The death of Eric Chase Bolling, CU student and son of former Fox News host Eric Bolling, was caused by an accidental overdose last month, according to a report released by the Boulder County Coroner on Thursday. On the same day, President Trump declared the opioid epidemic a national public health emergency.
The coroner’s office revealed that Bolling’s official cause of death was from accidental “mixed drug intoxication.” People magazine reported that the post-mortem toxicology report found cocaine, fentanyl and cyclopropyl fentanyl, THC and trace amounts of the prescription drug alprazolam, the generic form of Xanax, in his system.
Overdoses from fentanyl, a synthetic opioid developed for intense pain relief has sparked the latest chapter in the opioid epidemic. According to the CDC, fentanyl is often mixed with heroin to increase its kick, and profit margins for dealers. The drug is 50-100 times more potent than morphine and has added 20,000 more deaths to an epidemic that kills more people under 50 than anything else in America.
Bolling’s toxicology report was released the same day President Trump declared the opioid epidemic as a national public health emergency. In his statement calling it the “worst drug crisis in American history.”
According to TIME, the number of opioid related deaths has risen more than 137 percent since 2000. President’s declaration allows federal agencies to take measures in reducing the number of opioid deaths.
This comes two months after Trump promised in mid-August to declare the opioid crisis a national emergency, but there are important distinctions between a national emergency and a national public health emergency.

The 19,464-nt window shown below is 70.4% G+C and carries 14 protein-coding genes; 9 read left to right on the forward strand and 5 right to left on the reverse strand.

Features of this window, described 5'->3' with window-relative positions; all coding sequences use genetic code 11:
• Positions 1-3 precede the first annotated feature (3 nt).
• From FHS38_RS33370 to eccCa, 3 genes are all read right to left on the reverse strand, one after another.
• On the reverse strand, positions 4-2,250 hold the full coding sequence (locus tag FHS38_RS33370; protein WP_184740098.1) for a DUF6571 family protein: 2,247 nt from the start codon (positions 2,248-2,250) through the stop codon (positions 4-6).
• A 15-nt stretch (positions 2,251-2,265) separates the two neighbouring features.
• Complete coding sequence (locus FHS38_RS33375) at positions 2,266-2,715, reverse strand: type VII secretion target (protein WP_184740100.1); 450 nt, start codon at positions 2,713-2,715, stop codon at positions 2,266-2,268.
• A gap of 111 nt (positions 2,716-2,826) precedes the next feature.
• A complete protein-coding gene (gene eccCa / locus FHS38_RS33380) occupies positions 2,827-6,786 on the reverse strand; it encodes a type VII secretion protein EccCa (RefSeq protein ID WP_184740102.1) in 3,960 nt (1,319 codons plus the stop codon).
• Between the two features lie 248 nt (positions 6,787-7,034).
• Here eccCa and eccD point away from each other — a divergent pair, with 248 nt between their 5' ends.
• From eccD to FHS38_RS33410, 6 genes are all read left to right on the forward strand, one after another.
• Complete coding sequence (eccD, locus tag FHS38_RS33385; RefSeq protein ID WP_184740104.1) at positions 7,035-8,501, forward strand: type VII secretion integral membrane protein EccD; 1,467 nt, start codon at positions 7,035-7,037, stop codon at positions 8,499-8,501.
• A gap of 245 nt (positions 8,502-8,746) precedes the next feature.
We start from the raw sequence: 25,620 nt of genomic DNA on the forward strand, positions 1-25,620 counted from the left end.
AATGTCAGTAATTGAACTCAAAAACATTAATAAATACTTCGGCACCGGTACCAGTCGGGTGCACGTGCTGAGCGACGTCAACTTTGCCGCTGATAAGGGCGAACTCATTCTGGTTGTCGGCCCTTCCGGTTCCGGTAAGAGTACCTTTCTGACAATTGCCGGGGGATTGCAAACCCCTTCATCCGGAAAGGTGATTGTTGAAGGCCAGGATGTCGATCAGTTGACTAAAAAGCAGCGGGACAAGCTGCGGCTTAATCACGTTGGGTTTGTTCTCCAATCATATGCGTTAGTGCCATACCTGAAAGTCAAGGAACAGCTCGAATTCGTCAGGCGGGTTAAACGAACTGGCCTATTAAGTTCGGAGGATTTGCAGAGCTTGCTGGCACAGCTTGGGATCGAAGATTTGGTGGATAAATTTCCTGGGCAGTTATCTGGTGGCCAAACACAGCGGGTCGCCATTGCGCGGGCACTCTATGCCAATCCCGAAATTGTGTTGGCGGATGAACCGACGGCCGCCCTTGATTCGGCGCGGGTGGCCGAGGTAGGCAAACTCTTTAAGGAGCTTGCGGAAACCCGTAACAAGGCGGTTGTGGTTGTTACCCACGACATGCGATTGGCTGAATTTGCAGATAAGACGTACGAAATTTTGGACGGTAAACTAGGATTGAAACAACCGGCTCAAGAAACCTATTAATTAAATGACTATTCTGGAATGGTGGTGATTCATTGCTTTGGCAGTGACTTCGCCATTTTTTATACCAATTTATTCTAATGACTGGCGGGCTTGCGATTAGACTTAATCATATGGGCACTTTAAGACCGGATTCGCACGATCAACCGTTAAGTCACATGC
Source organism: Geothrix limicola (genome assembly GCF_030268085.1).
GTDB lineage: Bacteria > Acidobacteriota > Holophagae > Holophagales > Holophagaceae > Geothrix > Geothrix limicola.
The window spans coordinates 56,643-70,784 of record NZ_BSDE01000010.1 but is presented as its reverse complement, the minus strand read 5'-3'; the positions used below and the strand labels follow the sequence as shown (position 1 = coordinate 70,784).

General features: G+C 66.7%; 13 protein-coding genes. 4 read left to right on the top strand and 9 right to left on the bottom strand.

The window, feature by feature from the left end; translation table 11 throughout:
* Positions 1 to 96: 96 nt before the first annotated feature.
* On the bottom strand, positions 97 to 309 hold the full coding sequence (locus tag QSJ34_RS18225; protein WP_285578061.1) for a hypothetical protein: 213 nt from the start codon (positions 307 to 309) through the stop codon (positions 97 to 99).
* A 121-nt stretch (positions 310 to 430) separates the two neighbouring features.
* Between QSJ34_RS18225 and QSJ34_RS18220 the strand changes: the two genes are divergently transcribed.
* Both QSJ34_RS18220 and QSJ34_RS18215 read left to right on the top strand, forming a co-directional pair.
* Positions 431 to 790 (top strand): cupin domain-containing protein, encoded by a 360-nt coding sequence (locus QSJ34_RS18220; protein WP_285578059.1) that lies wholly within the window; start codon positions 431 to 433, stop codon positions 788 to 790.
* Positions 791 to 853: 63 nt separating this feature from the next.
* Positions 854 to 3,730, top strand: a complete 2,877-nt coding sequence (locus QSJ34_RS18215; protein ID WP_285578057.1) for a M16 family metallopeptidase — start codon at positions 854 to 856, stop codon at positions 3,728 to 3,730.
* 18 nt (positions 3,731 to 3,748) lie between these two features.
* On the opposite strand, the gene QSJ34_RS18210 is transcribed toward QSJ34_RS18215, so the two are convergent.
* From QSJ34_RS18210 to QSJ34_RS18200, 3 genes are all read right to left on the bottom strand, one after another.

A national emergency allows the president greater power in enacting legislation and for money from the federal disaster relief fund to be used to address crises. A national public health emergency, allows for the mobilization and deployment of medical staff in underserved areas.
While this effort is funded through the Public Health Emergency Fund, the fund only has 57,000 dollars in it — far short of the amount needed to adequately battle the crisis. The fund is also provided through the Department of Health and Human Services, which currently has no director since Tom Price stepped down.
Richard G. Frank, a health economics professor at Harvard Medical School, estimates that 183 billion dollars is needed over the next decade for opioid treatment after the cuts to Medicaid. The administration made no request to Congress for additional emergency funding.
Despite this, the directive allows states some flexibility with federal money in how they treat addiction. It also allows patients further access to “telemedicine” so they can get prescriptions without actually seeing a doctor. The Department of Health and Human Services will also hire more employees, especially in rural areas, to address the crisis.
Eric Bolling’s father tweeted Friday morning, “Adrienne and I thank you for your continued prayers and support. We must fight against this national epidemic, too many innocent victims.”
Contact CU Independent Staff Writer Tyler Olsen at email@example.com.
CU Independent Multimedia Managing Editor Jackson Barnett contributed reporting.